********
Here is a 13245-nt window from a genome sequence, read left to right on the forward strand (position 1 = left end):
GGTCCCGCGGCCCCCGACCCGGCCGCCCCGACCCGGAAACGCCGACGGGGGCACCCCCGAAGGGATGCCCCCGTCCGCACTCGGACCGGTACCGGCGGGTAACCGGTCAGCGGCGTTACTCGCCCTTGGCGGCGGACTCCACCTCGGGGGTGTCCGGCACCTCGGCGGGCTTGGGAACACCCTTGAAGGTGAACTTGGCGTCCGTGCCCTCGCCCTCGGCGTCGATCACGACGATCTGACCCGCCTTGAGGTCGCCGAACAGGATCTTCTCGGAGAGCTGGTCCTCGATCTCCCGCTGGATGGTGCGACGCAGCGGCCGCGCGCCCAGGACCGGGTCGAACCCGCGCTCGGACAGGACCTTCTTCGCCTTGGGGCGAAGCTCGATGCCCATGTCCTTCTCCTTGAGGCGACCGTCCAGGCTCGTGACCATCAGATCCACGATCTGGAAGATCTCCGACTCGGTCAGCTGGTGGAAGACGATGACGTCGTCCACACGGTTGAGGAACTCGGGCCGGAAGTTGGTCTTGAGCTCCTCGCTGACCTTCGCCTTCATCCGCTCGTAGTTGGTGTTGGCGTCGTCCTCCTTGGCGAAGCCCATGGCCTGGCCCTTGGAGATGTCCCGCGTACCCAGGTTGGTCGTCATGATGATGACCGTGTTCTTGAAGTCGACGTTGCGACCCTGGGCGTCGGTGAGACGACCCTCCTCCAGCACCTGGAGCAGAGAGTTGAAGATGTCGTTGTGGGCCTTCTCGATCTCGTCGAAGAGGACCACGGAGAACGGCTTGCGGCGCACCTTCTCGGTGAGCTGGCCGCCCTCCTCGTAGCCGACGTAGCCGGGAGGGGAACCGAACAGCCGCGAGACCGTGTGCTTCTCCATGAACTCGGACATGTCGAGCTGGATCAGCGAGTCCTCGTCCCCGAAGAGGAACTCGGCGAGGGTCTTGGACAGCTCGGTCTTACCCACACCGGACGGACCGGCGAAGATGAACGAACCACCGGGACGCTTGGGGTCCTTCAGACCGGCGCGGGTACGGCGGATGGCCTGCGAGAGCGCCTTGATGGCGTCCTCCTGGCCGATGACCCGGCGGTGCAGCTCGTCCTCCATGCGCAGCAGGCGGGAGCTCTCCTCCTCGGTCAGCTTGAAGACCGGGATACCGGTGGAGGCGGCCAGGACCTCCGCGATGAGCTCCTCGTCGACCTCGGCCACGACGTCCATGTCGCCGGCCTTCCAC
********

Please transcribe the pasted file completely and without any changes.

Here is a 13245-nt window from a genome sequence, read left to right on the forward strand (position 1 = left end):
GGTCCCGCGGCCCCCGACCCGGCCGCCCCGACCCGGAAACGCCGACGGGGGCACCCCCGAAGGGATGCCCCCGTCCGCACTCGGACCGGTACCGGCGGGTAACCGGTCAGCGGCGTTACTCGCCCTTGGCGGCGGACTCCACCTCGGGGGTGTCCGGCACCTCGGCGGGCTTGGGAACACCCTTGAAGGTGAACTTGGCGTCCGTGCCCTCGCCCTCGGCGTCGATCACGACGATCTGACCCGCCTTGAGGTCGCCGAACAGGATCTTCTCGGAGAGCTGGTCCTCGATCTCCCGCTGGATGGTGCGACGCAGCGGCCGCGCGCCCAGGACCGGGTCGAACCCGCGCTCGGACAGGACCTTCTTCGCCTTGGGGCGAAGCTCGATGCCCATGTCCTTCTCCTTGAGGCGACCGTCCAGGCTCGTGACCATCAGATCCACGATCTGGAAGATCTCCGACTCGGTCAGCTGGTGGAAGACGATGACGTCGTCCACACGGTTGAGGAACTCGGGCCGGAAGTTGGTCTTGAGCTCCTCGCTGACCTTCGCCTTCATCCGCTCGTAGTTGGTGTTGGCGTCGTCCTCCTTGGCGAAGCCCATGGCCTGGCCCTTGGAGATGTCCCGCGTACCCAGGTTGGTCGTCATGATGATGACCGTGTTCTTGAAGTCGACGTTGCGACCCTGGGCGTCGGTGAGACGACCCTCCTCCAGCACCTGGAGCAGAGAGTTGAAGATGTCGTTGTGGGCCTTCTCGATCTCGTCGAAGAGGACCACGGAGAACGGCTTGCGGCGCACCTTCTCGGTGAGCTGGCCGCCCTCCTCGTAGCCGACGTAGCCGGGAGGGGAACCGAACAGCCGCGAGACCGTGTGCTTCTCCATGAACTCGGACATGTCGAGCTGGATCAGCGAGTCCTCGTCCCCGAAGAGGAACTCGGCGAGGGTCTTGGACAGCTCGGTCTTACCCACACCGGACGGACCGGCGAAGATGAACGAACCACCGGGACGCTTGGGGTCCTTCAGACCGGCGCGGGTACGGCGGATGGCCTGCGAGAGCGCCTTGATGGCGTCCTCCTGGCCGATGACCCGGCGGTGCAGCTCGTCCTCCATGCGCAGCAGGCGGGAGCTCTCCTCCTCGGTCAGCTTGAAGACCGGGATACCGGTGGAGGCGGCCAGGACCTCCGCGATGAGCTCCTCGTCGACCTCGGCCACGACGTCCATGTCGCCGGCCTTCCAC